The first time I ever listened to Mac DeMarco was during the summer of 2015, just after he released his mini-LP “Another One” and just before I started my first year of college. I first listened to the titular track, “Another One,” as well as a few songs here and there from his 2014 album “Salad Days,” but could not find myself really getting into any of it.

None of his music had the gripping catchiness of the pop-rock music I had always been attracted to, such as from The Beatles and Weezer, so I ignorantly dubbed him as a John Lennon-sounding wannabe and pushed his music away from my sights. It wasn’t until revisiting his work halfway through my freshman year of college after I had grown up a bit when I finally began to recognize DeMarco’s pristine ability to encapsulate the post-teenage, early adulthood experience in his own vibrant and “jangly” way.

Still, his recent full-length, “This Old Dog,” was underwhelming upon first listen. There were a few tracks that caught my ear, such as “For The First Time” and “This Old Dog,” but as a whole, the album did not seem to be nearly as innovative and riveting as the beloved “Salad Days” or his defining album “2.” When I first heard the album, I heard an old man instead of Mac. Where had he gone? Was this the same silly, goofy, sprightly DeMarco from all those years of crowd-surfing, Coachella and weird homemade music videos?

Feeling distraught and confused, I took a step back and listened to DeMarco all over again, starting with his very first Mini-LP “Rock and Roll Night Club” and up to his “Another One” demos.

One could argue that the Canadian-born musician has matured as an artist, but that line of thought comes from a surface-level observation of his music. 2012’s “Rock and Roll Night Club” is without a doubt his wackiest album to date (one that perhaps a rookie DeMarco fan would view as also being his shallowest work of art) and three of the songs — “Rock and Roll Night Club,” “Baby’s Wearing Blue Jeans” and “European Vegas” — even sound exactly the same as one another.

However, even from the get-go, that extra layer of authenticity, that softness of the heart, that unintentional and natural warmth that he emanates has always been there since his debut mini-LP. You can hear it in his reassuring words to a lover on “Me and Jon, Hanging On” and his yearning cries for recovery from a break-up in “Only You.” The interpretation of his music has never been a matter of maturity but more of how much of that content he has been willing to connect to his own personal life.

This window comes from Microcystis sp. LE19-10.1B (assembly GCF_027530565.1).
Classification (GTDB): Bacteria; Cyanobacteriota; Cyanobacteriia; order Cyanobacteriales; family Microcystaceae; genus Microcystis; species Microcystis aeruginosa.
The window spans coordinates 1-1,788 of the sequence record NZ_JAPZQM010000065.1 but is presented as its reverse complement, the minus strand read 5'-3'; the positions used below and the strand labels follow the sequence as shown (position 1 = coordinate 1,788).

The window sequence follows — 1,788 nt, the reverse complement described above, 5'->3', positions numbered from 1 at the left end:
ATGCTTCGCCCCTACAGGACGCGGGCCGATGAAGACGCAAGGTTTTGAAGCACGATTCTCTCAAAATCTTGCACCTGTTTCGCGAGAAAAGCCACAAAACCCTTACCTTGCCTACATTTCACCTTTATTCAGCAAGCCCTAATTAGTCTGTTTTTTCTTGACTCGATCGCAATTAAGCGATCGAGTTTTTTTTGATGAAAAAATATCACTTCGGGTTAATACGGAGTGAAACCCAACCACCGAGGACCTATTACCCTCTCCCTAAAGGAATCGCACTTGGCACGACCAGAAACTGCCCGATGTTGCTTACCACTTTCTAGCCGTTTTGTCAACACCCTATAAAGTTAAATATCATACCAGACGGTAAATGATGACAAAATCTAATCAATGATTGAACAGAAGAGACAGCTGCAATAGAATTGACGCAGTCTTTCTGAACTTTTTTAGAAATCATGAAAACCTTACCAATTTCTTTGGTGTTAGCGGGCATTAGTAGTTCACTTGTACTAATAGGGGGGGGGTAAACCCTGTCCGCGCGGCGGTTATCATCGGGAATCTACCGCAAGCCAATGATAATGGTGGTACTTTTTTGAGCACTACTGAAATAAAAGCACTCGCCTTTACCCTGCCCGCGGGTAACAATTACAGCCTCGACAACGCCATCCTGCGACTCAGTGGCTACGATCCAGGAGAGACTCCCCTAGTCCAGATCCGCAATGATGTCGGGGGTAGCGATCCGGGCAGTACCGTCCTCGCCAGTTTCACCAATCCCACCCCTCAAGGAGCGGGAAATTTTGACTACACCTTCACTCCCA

That’s where “This Old Dog” comes in. DeMarco has been open about his estranged father, whom he has said he views more as a stranger than kin. And unclarified references to his dad have been dropped here and there in his music. On his latest, listeners are given a glimpse into how DeMarco feels about the separation for the first time, and it contains perhaps the most revealing lyrics he has ever offered. “My Old Man” opens the album discussing his father in-depth, with the chorus (“Uh-oh, looks like I’m seeing more of my old man in me”) establishing the album’s theme of getting older and having little control over one’s relationships. The album’s closing delivers an emotional climax, discussing his father once again but with more directness than ever before: “And even though we barely know each other / It still hurts / Watching him fade away.”

Without prior exposure to DeMarco’s work, “This Old Dog” probably wouldn’t be able to stand alone as a memorable album, with it lacking the signature DeMarco jizz jazz sound that gives him singularity in the indie crowd. It’s a low-metabolism collection of work relative to what he has traditionally produced and doesn’t include the innovativeness to lift it up.

However, if one were to listen to the album having understood DeMarco’s reservation in disclosing his personal life, the album becomes an entirely different experience. It becomes an awakening toward the impermanence of any stage in life, as we hear DeMarco in completely different spirits from even just a year ago.

The album is no doubt a reflection of DeMarco’s grief, but his dynamic nature and capabilities as a gifted guitarist saves the day. Perhaps the foremost song of the collection is found smack in the middle of the album in between a reassuring ode to young mistakes and a one-minute condolence piece to a grieving friend: “Still Beating,” and it’s loopy electric guitar and consistent theme of his unwavering loyalty to his girlfriend, maintains his admirable soft-heartedness that prevails through his lingering heartache.

Even though DeMarco is known both personally and musically for being a comical and lighthearted person, the acceptance of life possibly getting uglier as time wears on was needed to test his comfort and validate the purity of his playful and winsome “Rock and Roll Night Club,” “2” and “Salad Days.”

Verdict: Although noticeably gloomier than anything he has ever created before,“This Old Dog” is only an extension of DeMarco’s youth and vitality. It’s an essential piece to the story of growing up, and there’s no doubt that DeMarco is on his way to transcribing the next chapter of the unpredictable human experience.

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